Beyond Git: The other version control systems developers use

Our developer survey found 93% of developers use Git. But what are the other 7% using?

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At my first job out of college (pre-Y2K), I got my first taste of version control systems. We used Microsoft’s Visual SourceSafe (VSS), which had a repository of all the files needed for a release, which was then burned onto a disk and sent to people through the mail. If you wanted to work on one of those files, you had to check it out from the repo—literally, like a library book. That file would be locked until you checked it back in; no one else could edit it. In essence, VSS was a shield on top of a shared file folder.

Microsoft discontinued VSS in 2005, coincidently the same year as the first release of Git. While technology has shifted and improved quite a bit since then git has come out as the dominant choice for version control systems. This year, we asked what version control systems people used, and git came out as the clear overall winner.

But it’s not quite a blow out; there are two other systems on the list: SVN (Apache Subversion) and Mercurial. There was a time when both of these were prominent in the market, but not everyone remembers those days. Stack Overflow engineering has used both of these in the past, though we now use git like almost everybody else.

This article will look at what those version control systems are and why they still have a hold of some engineering teams.

Apache Subversion

Subversion (SVN) is an open-source version control system that maintains source code in a central server; anyone looking to change code accesses these files from clients. This client server model is an older style, compared to the distributed model git uses, where changes can be stored locally then distributed to the central history (and other branches) when pushed to an upstream repository. In fact, SVN build on historical version control—it was initially intended to be a mostly compatible successor to CVS (Concurrent Versions System), which is itself a front end and expansion to Revision Control System (RCS), initially released way back in 1982.

This earlier generation of version control worked great for the way software was built ten to fifteen plus years ago. A piece of software would be built as a central repository, with any and all feature additions merged into a trunk. Branches were rare and eventually absorbed into the mainline. Important files, particularly large binaries, could be “locked” to prevent other developers from changing them while you worked on them. And everything existed as directories—files, branches, tags, etc. This model worked great for a centrally located team that eventually shipped a release, whether as a disc or a download.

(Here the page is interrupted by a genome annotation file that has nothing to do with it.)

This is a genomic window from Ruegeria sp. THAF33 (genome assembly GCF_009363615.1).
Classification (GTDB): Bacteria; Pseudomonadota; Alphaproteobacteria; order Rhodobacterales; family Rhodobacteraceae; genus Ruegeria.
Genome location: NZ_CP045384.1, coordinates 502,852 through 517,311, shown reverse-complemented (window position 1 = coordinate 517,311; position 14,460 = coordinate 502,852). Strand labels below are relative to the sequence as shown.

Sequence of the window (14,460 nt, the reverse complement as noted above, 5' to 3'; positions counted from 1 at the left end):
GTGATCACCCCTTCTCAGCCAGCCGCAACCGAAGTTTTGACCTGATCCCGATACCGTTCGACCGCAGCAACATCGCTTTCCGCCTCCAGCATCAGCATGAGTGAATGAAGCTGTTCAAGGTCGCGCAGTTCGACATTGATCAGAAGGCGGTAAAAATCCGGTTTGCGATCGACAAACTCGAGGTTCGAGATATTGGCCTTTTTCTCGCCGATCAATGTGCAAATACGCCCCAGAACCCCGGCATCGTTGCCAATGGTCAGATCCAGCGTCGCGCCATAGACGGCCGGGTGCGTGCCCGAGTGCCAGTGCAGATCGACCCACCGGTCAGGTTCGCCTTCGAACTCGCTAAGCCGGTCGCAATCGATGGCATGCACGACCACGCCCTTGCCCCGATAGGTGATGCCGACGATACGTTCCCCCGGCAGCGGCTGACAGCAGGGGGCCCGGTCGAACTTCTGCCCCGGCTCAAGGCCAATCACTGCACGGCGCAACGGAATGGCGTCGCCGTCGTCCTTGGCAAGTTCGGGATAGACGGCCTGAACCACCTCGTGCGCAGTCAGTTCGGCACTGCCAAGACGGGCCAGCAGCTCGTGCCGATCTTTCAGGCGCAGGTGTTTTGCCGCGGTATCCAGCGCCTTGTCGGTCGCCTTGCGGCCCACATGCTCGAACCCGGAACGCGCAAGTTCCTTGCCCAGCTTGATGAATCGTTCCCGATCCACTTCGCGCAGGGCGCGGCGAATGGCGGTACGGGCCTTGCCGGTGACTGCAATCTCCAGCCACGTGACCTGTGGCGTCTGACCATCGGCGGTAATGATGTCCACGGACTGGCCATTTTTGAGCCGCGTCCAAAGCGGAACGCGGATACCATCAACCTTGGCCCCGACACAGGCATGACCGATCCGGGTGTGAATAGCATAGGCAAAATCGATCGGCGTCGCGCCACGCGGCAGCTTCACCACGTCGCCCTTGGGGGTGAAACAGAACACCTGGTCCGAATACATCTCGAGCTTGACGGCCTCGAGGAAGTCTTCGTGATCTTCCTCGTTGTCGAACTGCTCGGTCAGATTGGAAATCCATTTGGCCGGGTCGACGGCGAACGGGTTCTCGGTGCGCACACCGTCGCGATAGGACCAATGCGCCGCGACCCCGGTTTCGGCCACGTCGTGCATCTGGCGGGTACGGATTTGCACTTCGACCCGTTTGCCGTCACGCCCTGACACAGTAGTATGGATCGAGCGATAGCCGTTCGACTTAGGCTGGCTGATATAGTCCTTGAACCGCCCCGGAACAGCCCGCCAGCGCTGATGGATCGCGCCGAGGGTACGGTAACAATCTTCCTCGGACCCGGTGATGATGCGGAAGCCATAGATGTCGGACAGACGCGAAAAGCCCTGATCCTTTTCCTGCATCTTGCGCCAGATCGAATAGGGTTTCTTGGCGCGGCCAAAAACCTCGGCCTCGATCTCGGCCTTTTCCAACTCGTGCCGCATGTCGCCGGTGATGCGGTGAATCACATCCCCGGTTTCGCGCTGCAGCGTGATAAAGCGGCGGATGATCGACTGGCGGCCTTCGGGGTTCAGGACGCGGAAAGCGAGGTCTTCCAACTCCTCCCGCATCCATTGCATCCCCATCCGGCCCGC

SVN is a free, open-source version of this model. One of the paid client-server version control systems, Perforce (more on this below), had some traction at enterprise-scale companies, notably Google, but for those unwilling to pay the price for it, SVN was a good option. Plenty of smaller companies (including us at the beginning) used centralized version control to manage their code, and I’m sure plenty of folks still do, whether out of habit or preference.

But the ways that engineering organizations work has changed pretty drastically in the last dozen years. There is no longer a central dev team working on a single codebase; you have multiple independent teams each responsible for one or more services. Stack Overflow user VonC has made himself a bit of a version control expert and has guided plenty of companies away from SVN. He sees it a technology built for a less agile way of working. “It does get in the way, in term of management, repository creation, registration, and the general development workflow. As opposed to a distributed model, which is much more agile in those aspects. I suspect the recent developments with remote working will not help those closed environment systems.”

The other reason that SVN grew less used was that git showed how things could be better. Quentin Headen, Senior Software Engineer here at Stack Overflow, used SVN early in his career. “In my opinion, the two biggest drawbacks of SVN are that first, it is centralized, which requires a the SVN server to be up for you to commit changes. If your internet is down, you can't commit at all. Second, the branching is very heavy. Once a branch is created, you can't delete it (if I remember correctly). I think there is a command to remove, but it stays in history regardless. Git branches are cheap and can be deleted easily if need be.”

Clearly, SVN lost prominence when the new generation of version control arrived. But git wasn’t the only member of that generation.


Git wasn’t the only member of the distributed version control generation. Mercurial first arrived the same year as Git—2005—and became the two primary players. Early on, many people wondered what differences, if any, the two systems had. When Stack Overflow moved away from SVN, Mercurial won out mostly because we had easy access to hosting through Fog Creek Software (now Glitch), another of our co-founder Joel Spolsky’s companies. Eventually, we too gave in to Git.

Initially, Mercurial seemed to be the natural fit for developers coming from earlier VC systems. VonC notes, “It's the story of VHS versus Betamax.”